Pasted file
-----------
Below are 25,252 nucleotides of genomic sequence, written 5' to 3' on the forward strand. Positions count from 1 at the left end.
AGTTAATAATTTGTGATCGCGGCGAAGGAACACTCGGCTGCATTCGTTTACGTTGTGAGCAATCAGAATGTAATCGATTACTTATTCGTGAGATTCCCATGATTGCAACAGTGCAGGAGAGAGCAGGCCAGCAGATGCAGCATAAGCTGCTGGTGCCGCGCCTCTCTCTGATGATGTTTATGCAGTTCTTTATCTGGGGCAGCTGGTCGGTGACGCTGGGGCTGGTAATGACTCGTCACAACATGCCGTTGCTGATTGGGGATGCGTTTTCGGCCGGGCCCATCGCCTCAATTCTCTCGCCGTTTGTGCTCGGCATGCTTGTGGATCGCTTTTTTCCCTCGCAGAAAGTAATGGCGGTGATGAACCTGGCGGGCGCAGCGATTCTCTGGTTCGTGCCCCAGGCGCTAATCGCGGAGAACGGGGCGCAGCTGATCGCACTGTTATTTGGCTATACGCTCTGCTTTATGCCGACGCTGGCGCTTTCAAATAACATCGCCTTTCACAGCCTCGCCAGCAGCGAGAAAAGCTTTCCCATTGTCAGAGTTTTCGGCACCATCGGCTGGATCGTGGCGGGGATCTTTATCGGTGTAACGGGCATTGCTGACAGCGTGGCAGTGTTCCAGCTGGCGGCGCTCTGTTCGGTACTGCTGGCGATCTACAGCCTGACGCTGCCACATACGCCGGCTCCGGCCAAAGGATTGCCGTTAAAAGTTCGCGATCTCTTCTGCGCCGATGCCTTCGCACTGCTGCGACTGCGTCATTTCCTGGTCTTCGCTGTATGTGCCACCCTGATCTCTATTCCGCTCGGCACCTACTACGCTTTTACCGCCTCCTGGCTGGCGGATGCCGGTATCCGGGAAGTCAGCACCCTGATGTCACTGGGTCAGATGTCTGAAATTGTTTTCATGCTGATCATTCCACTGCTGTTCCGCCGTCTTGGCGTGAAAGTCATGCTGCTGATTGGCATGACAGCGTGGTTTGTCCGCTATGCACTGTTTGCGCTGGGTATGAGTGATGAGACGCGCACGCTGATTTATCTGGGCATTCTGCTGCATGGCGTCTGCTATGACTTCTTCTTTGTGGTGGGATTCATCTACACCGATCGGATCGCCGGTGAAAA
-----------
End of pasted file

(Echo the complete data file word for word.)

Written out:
Below are 25,252 nucleotides of genomic sequence, written 5' to 3' on the forward strand. Positions count from 1 at the left end.
AGTTAATAATTTGTGATCGCGGCGAAGGAACACTCGGCTGCATTCGTTTACGTTGTGAGCAATCAGAATGTAATCGATTACTTATTCGTGAGATTCCCATGATTGCAACAGTGCAGGAGAGAGCAGGCCAGCAGATGCAGCATAAGCTGCTGGTGCCGCGCCTCTCTCTGATGATGTTTATGCAGTTCTTTATCTGGGGCAGCTGGTCGGTGACGCTGGGGCTGGTAATGACTCGTCACAACATGCCGTTGCTGATTGGGGATGCGTTTTCGGCCGGGCCCATCGCCTCAATTCTCTCGCCGTTTGTGCTCGGCATGCTTGTGGATCGCTTTTTTCCCTCGCAGAAAGTAATGGCGGTGATGAACCTGGCGGGCGCAGCGATTCTCTGGTTCGTGCCCCAGGCGCTAATCGCGGAGAACGGGGCGCAGCTGATCGCACTGTTATTTGGCTATACGCTCTGCTTTATGCCGACGCTGGCGCTTTCAAATAACATCGCCTTTCACAGCCTCGCCAGCAGCGAGAAAAGCTTTCCCATTGTCAGAGTTTTCGGCACCATCGGCTGGATCGTGGCGGGGATCTTTATCGGTGTAACGGGCATTGCTGACAGCGTGGCAGTGTTCCAGCTGGCGGCGCTCTGTTCGGTACTGCTGGCGATCTACAGCCTGACGCTGCCACATACGCCGGCTCCGGCCAAAGGATTGCCGTTAAAAGTTCGCGATCTCTTCTGCGCCGATGCCTTCGCACTGCTGCGACTGCGTCATTTCCTGGTCTTCGCTGTATGTGCCACCCTGATCTCTATTCCGCTCGGCACCTACTACGCTTTTACCGCCTCCTGGCTGGCGGATGCCGGTATCCGGGAAGTCAGCACCCTGATGTCACTGGGTCAGATGTCTGAAATTGTTTTCATGCTGATCATTCCACTGCTGTTCCGCCGTCTTGGCGTGAAAGTCATGCTGCTGATTGGCATGACAGCGTGGTTTGTCCGCTATGCACTGTTTGCGCTGGGTATGAGTGATGAGACGCGCACGCTGATTTATCTGGGCATTCTGCTGCATGGCGTCTGCTATGACTTCTTCTTTGTGGTGGGATTCATCTACACCGATCGGATCGCCGGTGAAAA